Homeschooling: Theories on Thursday

An educational blog that doesn't discuss homeschooling is just not an educational blog, in my book.  With over 1.5 million students homeschooled each year according to the National Center for Educational Statistics, how can we not discuss our homeschool brethren?  By the way, did you know in less than a ten year period, homeschooling increased by 74%?  Something magical is happening.

(House Heart Stamp from Romazone)

I've only dreamt of homeschooling little O; mainly because I love my position teaching teachers, but also when I dream of homeschooling, my little family and I are in my-soul-country-favorite-state-in-the-union, Colorado. Or we are traveling around the world on a life sabbatical.

I would take a life sabbatical with little O and P in a heartbeat.  I would world school little O.  Don't worry students.  I promise to return refreshed and energized.  Pinky swear.

Since I have not homeschooled myself, I thought I would bring in an expert.  Please welcome my dear friend and a homeschool parent, Mariah.

Take it away, Mariah....

"Our world is our classroom."

I did not plan to homeschool my children. Homeschooling was for really religious people. The socially awkward. Just the term suggested exclusion from society. A rejection of the mainstream. Those misfits.

I sit here this morning and look out at the impossibly blue sky. The trees have a fuzzy red aura as their spring buds swell. The grassy field is soft green and beckoning. My daughter is sleeping late after a family movie night. This day belongs to us.

I homeschool because it makes sense. When the weather is nice we stay outside. When it’s rainy we splash in puddles. We picnic and play in the creek. We get really muddy. Our activities include reading, writing, crafting, playing games, cooking, gardening, visiting friends, watching movies. Our world is our classroom. The learning part is easy. It doesn’t take long to learn something when you’re interested and ready.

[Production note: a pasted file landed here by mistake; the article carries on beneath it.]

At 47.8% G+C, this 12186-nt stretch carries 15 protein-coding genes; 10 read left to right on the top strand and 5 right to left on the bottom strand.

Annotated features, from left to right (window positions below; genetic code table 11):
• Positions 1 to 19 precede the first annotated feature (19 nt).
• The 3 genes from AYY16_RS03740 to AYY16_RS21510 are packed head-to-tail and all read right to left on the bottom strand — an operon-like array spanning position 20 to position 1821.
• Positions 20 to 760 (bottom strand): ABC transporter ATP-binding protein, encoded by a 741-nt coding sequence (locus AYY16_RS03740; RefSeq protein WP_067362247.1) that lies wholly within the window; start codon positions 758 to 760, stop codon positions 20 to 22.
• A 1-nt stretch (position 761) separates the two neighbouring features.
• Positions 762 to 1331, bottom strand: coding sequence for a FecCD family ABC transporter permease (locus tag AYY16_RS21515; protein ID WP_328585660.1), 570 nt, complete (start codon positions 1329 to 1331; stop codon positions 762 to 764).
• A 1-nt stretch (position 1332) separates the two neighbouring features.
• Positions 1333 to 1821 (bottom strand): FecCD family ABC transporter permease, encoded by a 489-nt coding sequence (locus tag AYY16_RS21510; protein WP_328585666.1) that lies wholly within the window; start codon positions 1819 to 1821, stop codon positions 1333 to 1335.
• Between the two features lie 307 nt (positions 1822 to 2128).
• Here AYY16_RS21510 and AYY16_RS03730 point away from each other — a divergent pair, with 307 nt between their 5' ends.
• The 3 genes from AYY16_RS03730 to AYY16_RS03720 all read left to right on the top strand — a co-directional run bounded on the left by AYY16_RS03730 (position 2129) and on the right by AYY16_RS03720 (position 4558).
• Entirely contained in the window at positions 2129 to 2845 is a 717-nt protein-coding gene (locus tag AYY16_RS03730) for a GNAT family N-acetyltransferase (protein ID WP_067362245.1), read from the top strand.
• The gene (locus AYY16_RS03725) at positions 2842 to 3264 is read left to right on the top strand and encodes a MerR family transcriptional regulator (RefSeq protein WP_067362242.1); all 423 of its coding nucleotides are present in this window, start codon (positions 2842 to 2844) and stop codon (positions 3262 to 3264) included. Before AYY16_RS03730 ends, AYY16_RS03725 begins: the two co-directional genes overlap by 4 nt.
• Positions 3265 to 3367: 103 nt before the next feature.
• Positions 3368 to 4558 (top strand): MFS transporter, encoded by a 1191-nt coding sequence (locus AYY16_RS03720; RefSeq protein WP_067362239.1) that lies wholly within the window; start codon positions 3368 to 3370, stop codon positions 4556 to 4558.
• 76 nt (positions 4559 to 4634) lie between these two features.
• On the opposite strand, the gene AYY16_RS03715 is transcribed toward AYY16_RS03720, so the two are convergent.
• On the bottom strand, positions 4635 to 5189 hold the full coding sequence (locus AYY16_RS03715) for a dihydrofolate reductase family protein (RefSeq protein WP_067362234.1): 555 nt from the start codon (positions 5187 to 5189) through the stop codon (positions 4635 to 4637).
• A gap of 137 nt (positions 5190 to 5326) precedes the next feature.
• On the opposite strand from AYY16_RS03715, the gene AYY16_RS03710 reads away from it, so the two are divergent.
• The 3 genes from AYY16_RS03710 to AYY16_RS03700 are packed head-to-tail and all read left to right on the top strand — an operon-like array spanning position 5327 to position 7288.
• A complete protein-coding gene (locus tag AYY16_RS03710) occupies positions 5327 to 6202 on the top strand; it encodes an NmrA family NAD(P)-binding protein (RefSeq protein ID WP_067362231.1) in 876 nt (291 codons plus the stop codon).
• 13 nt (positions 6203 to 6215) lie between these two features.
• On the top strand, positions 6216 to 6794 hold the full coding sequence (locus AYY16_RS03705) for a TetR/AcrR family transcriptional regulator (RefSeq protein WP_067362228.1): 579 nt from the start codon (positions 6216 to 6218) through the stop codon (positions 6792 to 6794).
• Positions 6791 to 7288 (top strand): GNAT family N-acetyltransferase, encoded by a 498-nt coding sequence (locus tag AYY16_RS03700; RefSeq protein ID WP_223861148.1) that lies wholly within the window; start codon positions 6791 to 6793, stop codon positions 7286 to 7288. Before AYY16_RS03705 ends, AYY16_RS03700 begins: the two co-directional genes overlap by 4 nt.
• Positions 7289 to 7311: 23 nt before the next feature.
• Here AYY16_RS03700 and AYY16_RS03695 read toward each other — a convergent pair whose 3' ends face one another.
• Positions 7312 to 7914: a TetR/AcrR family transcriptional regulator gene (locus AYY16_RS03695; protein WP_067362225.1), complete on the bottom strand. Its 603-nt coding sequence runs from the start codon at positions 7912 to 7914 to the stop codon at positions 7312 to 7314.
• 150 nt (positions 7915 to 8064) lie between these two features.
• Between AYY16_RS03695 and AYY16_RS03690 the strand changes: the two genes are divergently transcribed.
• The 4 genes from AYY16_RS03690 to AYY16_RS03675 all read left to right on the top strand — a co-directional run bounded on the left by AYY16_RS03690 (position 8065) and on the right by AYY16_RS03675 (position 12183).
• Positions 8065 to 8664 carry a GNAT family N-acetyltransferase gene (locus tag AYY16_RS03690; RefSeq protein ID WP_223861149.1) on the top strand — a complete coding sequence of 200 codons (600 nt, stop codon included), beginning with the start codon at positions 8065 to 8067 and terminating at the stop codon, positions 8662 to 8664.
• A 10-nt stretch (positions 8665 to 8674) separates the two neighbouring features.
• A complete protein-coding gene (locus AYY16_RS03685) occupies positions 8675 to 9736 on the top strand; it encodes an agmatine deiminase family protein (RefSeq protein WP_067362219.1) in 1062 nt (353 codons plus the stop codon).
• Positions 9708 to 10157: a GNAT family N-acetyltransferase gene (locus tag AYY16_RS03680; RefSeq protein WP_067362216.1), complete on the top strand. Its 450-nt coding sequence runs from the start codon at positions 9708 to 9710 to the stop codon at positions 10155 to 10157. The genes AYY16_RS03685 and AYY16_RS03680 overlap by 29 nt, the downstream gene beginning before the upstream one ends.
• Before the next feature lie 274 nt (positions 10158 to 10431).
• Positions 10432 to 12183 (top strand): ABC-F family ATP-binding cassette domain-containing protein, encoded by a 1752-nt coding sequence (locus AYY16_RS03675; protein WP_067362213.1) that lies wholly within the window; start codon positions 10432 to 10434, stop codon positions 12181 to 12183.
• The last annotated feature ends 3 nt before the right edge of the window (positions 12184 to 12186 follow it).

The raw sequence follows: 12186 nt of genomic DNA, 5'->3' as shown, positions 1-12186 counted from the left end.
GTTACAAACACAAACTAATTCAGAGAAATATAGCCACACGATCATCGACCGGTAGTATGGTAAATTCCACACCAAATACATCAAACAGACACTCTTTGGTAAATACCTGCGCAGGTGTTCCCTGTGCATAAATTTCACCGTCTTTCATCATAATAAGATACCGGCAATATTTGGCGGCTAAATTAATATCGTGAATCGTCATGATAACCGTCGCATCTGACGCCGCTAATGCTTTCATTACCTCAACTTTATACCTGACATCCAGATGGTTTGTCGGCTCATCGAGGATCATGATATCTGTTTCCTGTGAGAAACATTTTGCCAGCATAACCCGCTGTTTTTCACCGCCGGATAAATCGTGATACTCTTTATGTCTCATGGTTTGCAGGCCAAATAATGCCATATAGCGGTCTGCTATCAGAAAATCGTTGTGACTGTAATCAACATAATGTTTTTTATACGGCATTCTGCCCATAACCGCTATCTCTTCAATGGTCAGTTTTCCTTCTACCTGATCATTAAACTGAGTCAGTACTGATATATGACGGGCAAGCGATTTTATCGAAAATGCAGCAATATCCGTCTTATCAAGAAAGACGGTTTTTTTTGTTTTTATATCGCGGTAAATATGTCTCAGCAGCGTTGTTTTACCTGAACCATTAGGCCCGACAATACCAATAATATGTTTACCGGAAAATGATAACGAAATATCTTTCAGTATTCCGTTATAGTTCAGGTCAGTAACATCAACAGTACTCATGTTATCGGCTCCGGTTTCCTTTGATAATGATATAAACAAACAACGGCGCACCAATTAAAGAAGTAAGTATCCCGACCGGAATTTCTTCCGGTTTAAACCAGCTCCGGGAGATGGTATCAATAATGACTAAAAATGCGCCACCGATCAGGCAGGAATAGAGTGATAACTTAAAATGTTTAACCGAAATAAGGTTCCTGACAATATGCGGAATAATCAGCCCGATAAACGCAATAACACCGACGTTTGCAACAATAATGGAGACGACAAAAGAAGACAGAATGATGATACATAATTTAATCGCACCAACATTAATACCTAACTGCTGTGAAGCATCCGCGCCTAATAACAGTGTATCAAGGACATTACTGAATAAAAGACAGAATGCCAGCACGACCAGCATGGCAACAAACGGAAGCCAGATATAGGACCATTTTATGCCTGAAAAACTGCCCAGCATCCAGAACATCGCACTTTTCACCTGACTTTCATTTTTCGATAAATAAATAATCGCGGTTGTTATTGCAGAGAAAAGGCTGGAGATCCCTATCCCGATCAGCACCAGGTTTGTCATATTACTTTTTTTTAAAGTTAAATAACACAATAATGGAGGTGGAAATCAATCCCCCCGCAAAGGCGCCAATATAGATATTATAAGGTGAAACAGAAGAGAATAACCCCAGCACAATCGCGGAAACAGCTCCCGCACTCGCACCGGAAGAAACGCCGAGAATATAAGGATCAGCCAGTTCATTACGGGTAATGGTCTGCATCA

"This day belongs to us."
I homeschool because I want to spend my days with my children, and I want to be the one with whom they’ve shared their days. I carried and snuggled them through babyhood and now I wish to cherish every moment of this magical childhood. I homeschool because I want to follow the natural rhythm of my family, and teach my children the value of finding and following their own rhythm. Homeschooling feels like a natural extension of parenting. I know my children intimately. I know when they need pushed and when they need to stand back.

I enjoy the freedom of not being part of the ‘system.’ This life we lead encourages questioning – a lot of questions arise when you don’t go with the flow. We don’t have to do things the way ‘everyone else does’ and are free to explore what’s truly best for us. We are not bound by many rules that are not directly relevant.